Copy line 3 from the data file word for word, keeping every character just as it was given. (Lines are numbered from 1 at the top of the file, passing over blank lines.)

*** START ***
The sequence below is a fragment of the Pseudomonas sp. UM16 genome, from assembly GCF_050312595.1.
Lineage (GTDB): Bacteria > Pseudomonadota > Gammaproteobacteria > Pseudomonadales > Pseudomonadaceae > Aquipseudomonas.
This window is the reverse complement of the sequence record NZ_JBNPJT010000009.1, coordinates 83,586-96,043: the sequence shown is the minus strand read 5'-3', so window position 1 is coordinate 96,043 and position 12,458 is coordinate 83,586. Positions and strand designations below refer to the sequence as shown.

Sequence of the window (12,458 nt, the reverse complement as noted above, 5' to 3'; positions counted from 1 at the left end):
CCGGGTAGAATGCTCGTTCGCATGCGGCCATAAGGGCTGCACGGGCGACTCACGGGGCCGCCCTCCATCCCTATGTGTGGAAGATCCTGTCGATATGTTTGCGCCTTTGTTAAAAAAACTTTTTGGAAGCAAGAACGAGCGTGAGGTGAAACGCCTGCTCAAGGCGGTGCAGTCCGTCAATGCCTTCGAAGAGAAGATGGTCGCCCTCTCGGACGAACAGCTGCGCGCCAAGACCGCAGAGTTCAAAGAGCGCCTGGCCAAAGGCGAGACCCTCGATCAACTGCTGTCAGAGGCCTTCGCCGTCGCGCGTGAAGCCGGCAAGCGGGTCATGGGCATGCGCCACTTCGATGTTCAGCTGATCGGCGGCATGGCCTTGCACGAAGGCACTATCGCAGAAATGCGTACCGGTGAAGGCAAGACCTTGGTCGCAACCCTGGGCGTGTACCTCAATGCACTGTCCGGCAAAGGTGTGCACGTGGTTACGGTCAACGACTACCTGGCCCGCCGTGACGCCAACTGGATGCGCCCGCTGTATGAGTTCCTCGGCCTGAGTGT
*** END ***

This window is the reverse complement of the sequence record NZ_JBNPJT010000009.1, coordinates 83,586-96,043: the sequence shown is the minus strand read 5'-3', so window position 1 is coordinate 96,043 and position 12,458 is coordinate 83,586. Positions and strand designations below refer to the sequence as shown.